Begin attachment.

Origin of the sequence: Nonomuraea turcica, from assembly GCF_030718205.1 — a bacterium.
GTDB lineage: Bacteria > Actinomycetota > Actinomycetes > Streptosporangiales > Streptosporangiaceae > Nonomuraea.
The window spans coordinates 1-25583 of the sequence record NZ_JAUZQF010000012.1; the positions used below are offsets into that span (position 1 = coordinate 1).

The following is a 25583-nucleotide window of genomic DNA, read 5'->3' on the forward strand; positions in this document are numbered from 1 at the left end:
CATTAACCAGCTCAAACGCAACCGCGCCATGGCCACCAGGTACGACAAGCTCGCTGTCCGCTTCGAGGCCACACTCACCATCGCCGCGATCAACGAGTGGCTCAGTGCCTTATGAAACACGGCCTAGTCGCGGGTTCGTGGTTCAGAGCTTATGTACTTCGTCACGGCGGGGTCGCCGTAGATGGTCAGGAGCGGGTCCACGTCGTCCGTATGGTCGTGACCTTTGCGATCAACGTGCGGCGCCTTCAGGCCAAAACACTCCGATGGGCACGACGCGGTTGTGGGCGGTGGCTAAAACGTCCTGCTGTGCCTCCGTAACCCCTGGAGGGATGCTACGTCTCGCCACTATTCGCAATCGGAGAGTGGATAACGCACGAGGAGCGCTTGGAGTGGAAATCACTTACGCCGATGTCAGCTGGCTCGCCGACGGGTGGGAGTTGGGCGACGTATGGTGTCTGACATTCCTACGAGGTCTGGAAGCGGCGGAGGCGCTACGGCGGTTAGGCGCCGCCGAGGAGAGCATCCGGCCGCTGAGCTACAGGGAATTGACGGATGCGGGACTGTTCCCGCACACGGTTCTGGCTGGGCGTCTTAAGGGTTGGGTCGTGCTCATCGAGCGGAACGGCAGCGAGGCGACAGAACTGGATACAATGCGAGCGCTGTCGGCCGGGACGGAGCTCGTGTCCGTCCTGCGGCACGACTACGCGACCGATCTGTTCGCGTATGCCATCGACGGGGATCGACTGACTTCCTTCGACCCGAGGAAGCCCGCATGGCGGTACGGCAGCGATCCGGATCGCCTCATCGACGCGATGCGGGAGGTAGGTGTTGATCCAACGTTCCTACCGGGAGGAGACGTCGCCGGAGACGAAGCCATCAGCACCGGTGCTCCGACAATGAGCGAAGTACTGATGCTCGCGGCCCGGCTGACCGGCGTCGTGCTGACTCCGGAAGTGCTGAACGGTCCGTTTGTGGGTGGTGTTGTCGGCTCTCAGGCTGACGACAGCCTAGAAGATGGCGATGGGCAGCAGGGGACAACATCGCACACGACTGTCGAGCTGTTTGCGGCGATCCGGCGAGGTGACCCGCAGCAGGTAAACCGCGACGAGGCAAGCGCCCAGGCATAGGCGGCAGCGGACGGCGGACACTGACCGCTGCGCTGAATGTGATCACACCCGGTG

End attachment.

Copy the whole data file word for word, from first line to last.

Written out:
Origin of the sequence: Nonomuraea turcica, from assembly GCF_030718205.1 — a bacterium.
GTDB lineage: Bacteria > Actinomycetota > Actinomycetes > Streptosporangiales > Streptosporangiaceae > Nonomuraea.
The window spans coordinates 1-25583 of the sequence record NZ_JAUZQF010000012.1; the positions used below are offsets into that span (position 1 = coordinate 1).

The following is a 25583-nucleotide window of genomic DNA, read 5'->3' on the forward strand; positions in this document are numbered from 1 at the left end:
CATTAACCAGCTCAAACGCAACCGCGCCATGGCCACCAGGTACGACAAGCTCGCTGTCCGCTTCGAGGCCACACTCACCATCGCCGCGATCAACGAGTGGCTCAGTGCCTTATGAAACACGGCCTAGTCGCGGGTTCGTGGTTCAGAGCTTATGTACTTCGTCACGGCGGGGTCGCCGTAGATGGTCAGGAGCGGGTCCACGTCGTCCGTATGGTCGTGACCTTTGCGATCAACGTGCGGCGCCTTCAGGCCAAAACACTCCGATGGGCACGACGCGGTTGTGGGCGGTGGCTAAAACGTCCTGCTGTGCCTCCGTAACCCCTGGAGGGATGCTACGTCTCGCCACTATTCGCAATCGGAGAGTGGATAACGCACGAGGAGCGCTTGGAGTGGAAATCACTTACGCCGATGTCAGCTGGCTCGCCGACGGGTGGGAGTTGGGCGACGTATGGTGTCTGACATTCCTACGAGGTCTGGAAGCGGCGGAGGCGCTACGGCGGTTAGGCGCCGCCGAGGAGAGCATCCGGCCGCTGAGCTACAGGGAATTGACGGATGCGGGACTGTTCCCGCACACGGTTCTGGCTGGGCGTCTTAAGGGTTGGGTCGTGCTCATCGAGCGGAACGGCAGCGAGGCGACAGAACTGGATACAATGCGAGCGCTGTCGGCCGGGACGGAGCTCGTGTCCGTCCTGCGGCACGACTACGCGACCGATCTGTTCGCGTATGCCATCGACGGGGATCGACTGACTTCCTTCGACCCGAGGAAGCCCGCATGGCGGTACGGCAGCGATCCGGATCGCCTCATCGACGCGATGCGGGAGGTAGGTGTTGATCCAACGTTCCTACCGGGAGGAGACGTCGCCGGAGACGAAGCCATCAGCACCGGTGCTCCGACAATGAGCGAAGTACTGATGCTCGCGGCCCGGCTGACCGGCGTCGTGCTGACTCCGGAAGTGCTGAACGGTCCGTTTGTGGGTGGTGTTGTCGGCTCTCAGGCTGACGACAGCCTAGAAGATGGCGATGGGCAGCAGGGGACAACATCGCACACGACTGTCGAGCTGTTTGCGGCGATCCGGCGAGGTGACCCGCAGCAGGTAAACCGCGACGAGGCAAGCGCCCAGGCATAGGCGGCAGCGGACGGCGGACACTGACCGCTGCGCTGAATGTGATCACACCCGGTG